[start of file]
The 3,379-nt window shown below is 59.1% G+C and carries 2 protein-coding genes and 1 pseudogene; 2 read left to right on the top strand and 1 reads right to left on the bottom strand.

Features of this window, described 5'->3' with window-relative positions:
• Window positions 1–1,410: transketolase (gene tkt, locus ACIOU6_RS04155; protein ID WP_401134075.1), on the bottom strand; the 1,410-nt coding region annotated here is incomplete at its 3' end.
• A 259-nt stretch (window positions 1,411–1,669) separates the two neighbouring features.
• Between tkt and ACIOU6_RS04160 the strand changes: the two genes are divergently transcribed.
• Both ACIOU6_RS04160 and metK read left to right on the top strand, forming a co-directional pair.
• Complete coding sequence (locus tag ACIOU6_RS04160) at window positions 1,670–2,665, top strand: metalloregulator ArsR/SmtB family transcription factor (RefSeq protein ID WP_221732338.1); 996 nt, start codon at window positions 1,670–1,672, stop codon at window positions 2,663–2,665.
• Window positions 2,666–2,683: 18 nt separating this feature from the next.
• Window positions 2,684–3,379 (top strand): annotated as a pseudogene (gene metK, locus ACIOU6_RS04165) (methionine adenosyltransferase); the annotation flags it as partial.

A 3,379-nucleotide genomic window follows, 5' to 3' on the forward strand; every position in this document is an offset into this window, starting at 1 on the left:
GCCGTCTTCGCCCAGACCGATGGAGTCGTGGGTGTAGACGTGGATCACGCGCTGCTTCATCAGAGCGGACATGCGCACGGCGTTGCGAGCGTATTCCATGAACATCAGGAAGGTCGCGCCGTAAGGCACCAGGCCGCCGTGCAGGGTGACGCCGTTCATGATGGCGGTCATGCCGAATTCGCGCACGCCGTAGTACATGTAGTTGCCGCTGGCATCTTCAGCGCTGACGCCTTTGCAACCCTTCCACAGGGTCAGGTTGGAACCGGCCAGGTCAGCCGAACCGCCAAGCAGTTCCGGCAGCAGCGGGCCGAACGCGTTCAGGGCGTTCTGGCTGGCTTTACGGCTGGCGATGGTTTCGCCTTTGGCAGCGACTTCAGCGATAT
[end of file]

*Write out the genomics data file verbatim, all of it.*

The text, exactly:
The 3,379-nt window shown below is 59.1% G+C and carries 2 protein-coding genes and 1 pseudogene; 2 read left to right on the top strand and 1 reads right to left on the bottom strand.

Features of this window, described 5'->3' with window-relative positions:
• Window positions 1–1,410: transketolase (gene tkt, locus ACIOU6_RS04155; protein ID WP_401134075.1), on the bottom strand; the 1,410-nt coding region annotated here is incomplete at its 3' end.
• A 259-nt stretch (window positions 1,411–1,669) separates the two neighbouring features.
• Between tkt and ACIOU6_RS04160 the strand changes: the two genes are divergently transcribed.
• Both ACIOU6_RS04160 and metK read left to right on the top strand, forming a co-directional pair.
• Complete coding sequence (locus tag ACIOU6_RS04160) at window positions 1,670–2,665, top strand: metalloregulator ArsR/SmtB family transcription factor (RefSeq protein ID WP_221732338.1); 996 nt, start codon at window positions 1,670–1,672, stop codon at window positions 2,663–2,665.
• Window positions 2,666–2,683: 18 nt separating this feature from the next.
• Window positions 2,684–3,379 (top strand): annotated as a pseudogene (gene metK, locus ACIOU6_RS04165) (methionine adenosyltransferase); the annotation flags it as partial.

A 3,379-nucleotide genomic window follows, 5' to 3' on the forward strand; every position in this document is an offset into this window, starting at 1 on the left:
GCCGTCTTCGCCCAGACCGATGGAGTCGTGGGTGTAGACGTGGATCACGCGCTGCTTCATCAGAGCGGACATGCGCACGGCGTTGCGAGCGTATTCCATGAACATCAGGAAGGTCGCGCCGTAAGGCACCAGGCCGCCGTGCAGGGTGACGCCGTTCATGATGGCGGTCATGCCGAATTCGCGCACGCCGTAGTACATGTAGTTGCCGCTGGCATCTTCAGCGCTGACGCCTTTGCAACCCTTCCACAGGGTCAGGTTGGAACCGGCCAGGTCAGCCGAACCGCCAAGCAGTTCCGGCAGCAGCGGGCCGAACGCGTTCAGGGCGTTCTGGCTGGCTTTACGGCTGGCGATGGTTTCGCCTTTGGCAGCGACTTCAGCGATAT